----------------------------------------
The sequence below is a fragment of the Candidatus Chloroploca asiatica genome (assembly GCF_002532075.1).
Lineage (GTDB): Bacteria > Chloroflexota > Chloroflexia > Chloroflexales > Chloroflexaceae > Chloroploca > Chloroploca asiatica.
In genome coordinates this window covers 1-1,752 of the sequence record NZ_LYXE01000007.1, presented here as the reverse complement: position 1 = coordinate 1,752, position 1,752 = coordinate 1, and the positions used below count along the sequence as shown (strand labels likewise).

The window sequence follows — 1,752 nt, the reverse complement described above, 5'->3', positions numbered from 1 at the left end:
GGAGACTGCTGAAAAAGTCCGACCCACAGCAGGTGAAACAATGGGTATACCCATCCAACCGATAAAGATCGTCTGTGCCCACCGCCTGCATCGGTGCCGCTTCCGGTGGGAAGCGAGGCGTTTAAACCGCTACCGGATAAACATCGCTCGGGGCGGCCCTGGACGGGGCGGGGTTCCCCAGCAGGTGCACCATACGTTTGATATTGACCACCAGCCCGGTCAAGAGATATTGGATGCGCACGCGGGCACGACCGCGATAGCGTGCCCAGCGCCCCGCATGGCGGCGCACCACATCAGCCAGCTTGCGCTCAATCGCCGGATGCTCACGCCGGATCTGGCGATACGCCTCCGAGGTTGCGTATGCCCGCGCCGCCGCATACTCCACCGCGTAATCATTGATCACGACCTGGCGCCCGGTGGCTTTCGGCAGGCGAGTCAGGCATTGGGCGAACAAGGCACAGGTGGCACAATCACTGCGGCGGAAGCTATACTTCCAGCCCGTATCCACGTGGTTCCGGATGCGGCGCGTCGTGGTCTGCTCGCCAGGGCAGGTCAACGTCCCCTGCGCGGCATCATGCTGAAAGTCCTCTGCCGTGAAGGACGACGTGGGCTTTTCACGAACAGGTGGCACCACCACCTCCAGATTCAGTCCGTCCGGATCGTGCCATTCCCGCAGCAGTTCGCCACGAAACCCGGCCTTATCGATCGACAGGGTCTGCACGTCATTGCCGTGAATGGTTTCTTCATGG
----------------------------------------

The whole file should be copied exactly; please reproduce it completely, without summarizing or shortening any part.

The sequence below is a fragment of the Candidatus Chloroploca asiatica genome (assembly GCF_002532075.1).
Lineage (GTDB): Bacteria > Chloroflexota > Chloroflexia > Chloroflexales > Chloroflexaceae > Chloroploca > Chloroploca asiatica.
In genome coordinates this window covers 1-1,752 of the sequence record NZ_LYXE01000007.1, presented here as the reverse complement: position 1 = coordinate 1,752, position 1,752 = coordinate 1, and the positions used below count along the sequence as shown (strand labels likewise).

The window sequence follows — 1,752 nt, the reverse complement described above, 5'->3', positions numbered from 1 at the left end:
GGAGACTGCTGAAAAAGTCCGACCCACAGCAGGTGAAACAATGGGTATACCCATCCAACCGATAAAGATCGTCTGTGCCCACCGCCTGCATCGGTGCCGCTTCCGGTGGGAAGCGAGGCGTTTAAACCGCTACCGGATAAACATCGCTCGGGGCGGCCCTGGACGGGGCGGGGTTCCCCAGCAGGTGCACCATACGTTTGATATTGACCACCAGCCCGGTCAAGAGATATTGGATGCGCACGCGGGCACGACCGCGATAGCGTGCCCAGCGCCCCGCATGGCGGCGCACCACATCAGCCAGCTTGCGCTCAATCGCCGGATGCTCACGCCGGATCTGGCGATACGCCTCCGAGGTTGCGTATGCCCGCGCCGCCGCATACTCCACCGCGTAATCATTGATCACGACCTGGCGCCCGGTGGCTTTCGGCAGGCGAGTCAGGCATTGGGCGAACAAGGCACAGGTGGCACAATCACTGCGGCGGAAGCTATACTTCCAGCCCGTATCCACGTGGTTCCGGATGCGGCGCGTCGTGGTCTGCTCGCCAGGGCAGGTCAACGTCCCCTGCGCGGCATCATGCTGAAAGTCCTCTGCCGTGAAGGACGACGTGGGCTTTTCACGAACAGGTGGCACCACCACCTCCAGATTCAGTCCGTCCGGATCGTGCCATTCCCGCAGCAGTTCGCCACGAAACCCGGCCTTATCGATCGACAGGGTCTGCACGTCATTGCCGTGAATGGTTTCTTCATGG